Free Telematics: a model for the democratic control of telematic services

It is not enough for citizens to be told to have certain rights as users of a given telematic service, under a license (such as FLOSS), or a legislations (such a national and global privacy protection regulations) or under a contract with the service provider (such as Terms of Use)
To actually control a telematic service, or a web service, a user needs reasonable practical means to verify the software AND the hardware of all servers which run at and beyond the point of decryption of my communications with such service (or “end servers”).
If such “end servers” interact with other external network services, I will know, by having access to their code of the “end servers”, which services, and all the details and conditions of such interaction.
It is not necessary to control servers and networks in between the client device and the “end servers”, as we can reasonably rely on the power of the latest encryption to totally secure from all software, hardware and cables in between. In fact, the communication could be intercepted in between, but the content could not be read. It could be stopped or deviated in between, but there is free software that, installed on both client and server can prevent that, or at least verify that it did happens.
This is not new. Democracies, for centuries now, have always provided citizens with reasonable means to verify that key constitutional rights were not widely abused. When I go to vote, I do not simply have the right that my vote be secret and fairly counted, but I rely on a good number of other citizens, randomly selected or with conflicting interests, which prevent the bad guys to put in place large scale abuses of such rights. There are also a number of process regulations, such as recounts, that further prevent such frauds.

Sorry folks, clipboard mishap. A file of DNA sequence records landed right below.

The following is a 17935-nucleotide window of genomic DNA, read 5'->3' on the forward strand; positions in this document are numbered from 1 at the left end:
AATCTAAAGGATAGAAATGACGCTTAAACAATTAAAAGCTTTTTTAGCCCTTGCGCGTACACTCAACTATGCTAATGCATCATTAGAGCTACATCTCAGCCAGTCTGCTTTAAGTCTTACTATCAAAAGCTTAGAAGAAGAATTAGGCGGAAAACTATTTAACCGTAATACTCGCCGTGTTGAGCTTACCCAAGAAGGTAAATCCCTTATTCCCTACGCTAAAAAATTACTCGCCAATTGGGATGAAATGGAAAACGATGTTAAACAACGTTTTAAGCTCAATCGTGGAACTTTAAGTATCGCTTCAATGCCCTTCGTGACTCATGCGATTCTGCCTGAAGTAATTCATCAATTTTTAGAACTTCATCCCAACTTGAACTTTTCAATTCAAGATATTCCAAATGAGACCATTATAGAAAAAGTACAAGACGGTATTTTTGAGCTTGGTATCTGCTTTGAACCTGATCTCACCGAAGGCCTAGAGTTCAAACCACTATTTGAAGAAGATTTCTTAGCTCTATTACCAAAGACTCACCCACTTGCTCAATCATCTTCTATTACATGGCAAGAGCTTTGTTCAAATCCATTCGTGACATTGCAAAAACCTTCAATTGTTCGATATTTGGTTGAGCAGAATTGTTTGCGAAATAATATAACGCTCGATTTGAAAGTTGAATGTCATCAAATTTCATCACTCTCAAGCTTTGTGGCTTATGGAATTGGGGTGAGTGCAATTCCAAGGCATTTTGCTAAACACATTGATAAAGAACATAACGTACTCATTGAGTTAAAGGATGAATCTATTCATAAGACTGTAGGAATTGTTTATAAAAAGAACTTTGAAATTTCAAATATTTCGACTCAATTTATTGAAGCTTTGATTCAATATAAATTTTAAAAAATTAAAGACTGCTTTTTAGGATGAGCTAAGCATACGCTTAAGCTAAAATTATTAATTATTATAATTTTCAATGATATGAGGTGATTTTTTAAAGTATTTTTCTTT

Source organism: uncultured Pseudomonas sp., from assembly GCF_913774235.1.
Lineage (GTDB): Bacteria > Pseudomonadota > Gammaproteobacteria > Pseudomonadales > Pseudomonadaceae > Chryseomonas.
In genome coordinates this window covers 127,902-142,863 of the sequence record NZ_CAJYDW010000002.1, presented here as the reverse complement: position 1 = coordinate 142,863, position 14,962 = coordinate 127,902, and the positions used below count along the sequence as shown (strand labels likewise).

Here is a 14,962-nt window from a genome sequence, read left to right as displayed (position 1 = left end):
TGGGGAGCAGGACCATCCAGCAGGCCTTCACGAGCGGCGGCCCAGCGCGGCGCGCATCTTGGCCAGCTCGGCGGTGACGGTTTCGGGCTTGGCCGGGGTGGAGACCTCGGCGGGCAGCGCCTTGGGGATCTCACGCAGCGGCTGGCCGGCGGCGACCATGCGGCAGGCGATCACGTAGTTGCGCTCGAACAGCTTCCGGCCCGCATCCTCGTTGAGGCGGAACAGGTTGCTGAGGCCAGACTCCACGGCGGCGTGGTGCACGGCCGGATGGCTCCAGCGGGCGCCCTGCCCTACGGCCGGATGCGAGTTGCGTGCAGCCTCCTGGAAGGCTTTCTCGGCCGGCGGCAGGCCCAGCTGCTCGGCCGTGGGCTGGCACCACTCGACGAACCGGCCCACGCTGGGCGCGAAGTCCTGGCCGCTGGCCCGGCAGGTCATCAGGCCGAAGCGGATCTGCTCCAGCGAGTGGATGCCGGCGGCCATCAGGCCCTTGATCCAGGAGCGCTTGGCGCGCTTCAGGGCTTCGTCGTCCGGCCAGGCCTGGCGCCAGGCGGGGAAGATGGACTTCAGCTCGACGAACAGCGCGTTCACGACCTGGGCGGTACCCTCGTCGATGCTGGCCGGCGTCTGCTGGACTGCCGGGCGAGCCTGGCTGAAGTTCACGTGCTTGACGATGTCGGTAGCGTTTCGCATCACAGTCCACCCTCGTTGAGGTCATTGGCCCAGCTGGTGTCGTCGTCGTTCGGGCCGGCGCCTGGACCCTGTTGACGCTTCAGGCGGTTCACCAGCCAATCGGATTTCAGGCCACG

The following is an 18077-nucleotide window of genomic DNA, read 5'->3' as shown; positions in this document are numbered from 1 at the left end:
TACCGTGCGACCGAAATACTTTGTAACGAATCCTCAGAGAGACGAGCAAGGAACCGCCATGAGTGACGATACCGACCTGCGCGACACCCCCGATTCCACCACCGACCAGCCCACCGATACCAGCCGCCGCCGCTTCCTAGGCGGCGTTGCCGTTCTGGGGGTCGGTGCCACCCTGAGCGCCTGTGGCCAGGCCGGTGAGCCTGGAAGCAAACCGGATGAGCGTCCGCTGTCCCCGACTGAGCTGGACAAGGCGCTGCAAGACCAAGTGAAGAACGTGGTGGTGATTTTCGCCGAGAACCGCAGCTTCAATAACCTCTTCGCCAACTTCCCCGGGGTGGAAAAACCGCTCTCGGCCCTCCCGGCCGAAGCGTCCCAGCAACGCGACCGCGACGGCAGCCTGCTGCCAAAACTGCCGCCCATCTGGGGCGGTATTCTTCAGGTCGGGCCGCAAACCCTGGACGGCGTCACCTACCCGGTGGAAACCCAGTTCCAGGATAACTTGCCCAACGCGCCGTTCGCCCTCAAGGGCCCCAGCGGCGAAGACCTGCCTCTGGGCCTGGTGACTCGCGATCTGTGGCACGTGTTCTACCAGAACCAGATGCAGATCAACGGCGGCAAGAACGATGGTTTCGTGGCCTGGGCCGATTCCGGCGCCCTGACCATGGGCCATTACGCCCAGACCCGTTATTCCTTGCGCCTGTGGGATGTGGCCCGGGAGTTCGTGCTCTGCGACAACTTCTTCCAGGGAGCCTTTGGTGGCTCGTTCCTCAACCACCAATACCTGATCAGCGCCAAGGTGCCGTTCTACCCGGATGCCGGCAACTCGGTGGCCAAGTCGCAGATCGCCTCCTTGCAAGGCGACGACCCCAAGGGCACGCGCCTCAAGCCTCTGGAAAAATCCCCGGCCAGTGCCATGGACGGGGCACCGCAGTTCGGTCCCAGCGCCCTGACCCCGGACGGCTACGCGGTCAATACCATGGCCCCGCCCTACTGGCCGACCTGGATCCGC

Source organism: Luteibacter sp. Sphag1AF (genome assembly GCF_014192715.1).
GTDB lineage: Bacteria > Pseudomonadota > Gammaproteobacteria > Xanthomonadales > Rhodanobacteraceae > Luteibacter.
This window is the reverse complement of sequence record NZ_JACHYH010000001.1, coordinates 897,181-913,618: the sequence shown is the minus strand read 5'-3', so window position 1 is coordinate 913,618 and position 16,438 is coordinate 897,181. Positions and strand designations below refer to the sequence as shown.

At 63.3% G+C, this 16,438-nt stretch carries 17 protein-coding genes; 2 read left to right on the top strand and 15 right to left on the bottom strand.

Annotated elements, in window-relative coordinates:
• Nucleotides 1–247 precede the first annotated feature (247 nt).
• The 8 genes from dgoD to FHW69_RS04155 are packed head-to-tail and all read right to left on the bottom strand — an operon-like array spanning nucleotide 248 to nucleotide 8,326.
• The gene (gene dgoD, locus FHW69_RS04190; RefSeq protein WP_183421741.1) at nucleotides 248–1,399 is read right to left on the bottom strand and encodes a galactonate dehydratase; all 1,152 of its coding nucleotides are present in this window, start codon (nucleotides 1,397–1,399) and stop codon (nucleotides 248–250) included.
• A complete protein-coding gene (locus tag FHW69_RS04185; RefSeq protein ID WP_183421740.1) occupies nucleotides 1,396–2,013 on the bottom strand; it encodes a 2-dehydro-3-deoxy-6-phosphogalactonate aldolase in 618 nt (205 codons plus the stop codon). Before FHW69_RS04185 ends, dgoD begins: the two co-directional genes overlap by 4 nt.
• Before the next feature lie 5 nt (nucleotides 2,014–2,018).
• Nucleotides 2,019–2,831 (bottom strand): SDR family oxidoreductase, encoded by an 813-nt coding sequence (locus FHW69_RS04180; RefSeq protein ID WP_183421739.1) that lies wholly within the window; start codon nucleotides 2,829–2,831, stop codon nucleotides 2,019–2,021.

In fact, in order to provide such concrete control over telematics, server rooms (or “cages”) hosting a such “free” telematic service could be physically managed applying those same (or enhanced) physical security provisions that are currently applied to ballot boxes during an election. In practice, physical access to such servers would be enabled only while a few randomly selected or elected users (or citizens) are physically present. For a more detail explanation on how that may be accomplished, see our proposed hosting requirements for such service
According to this model of telematic service provisioning, anyone could deploy a “free” telematic services, by developing new software or freely installing or extending any publicly available FLOSS software, and running those according to such hosting requirements.
Anyone can do this, without breaching any FLOSS license, by requiring the signing of a copyright assignment, or similar statement, whenever users, or anyone, wants to access the software source code.

For more info on how set up such “free” telematics service, see our draft Service Access Policies at

Rufo Guerreschi

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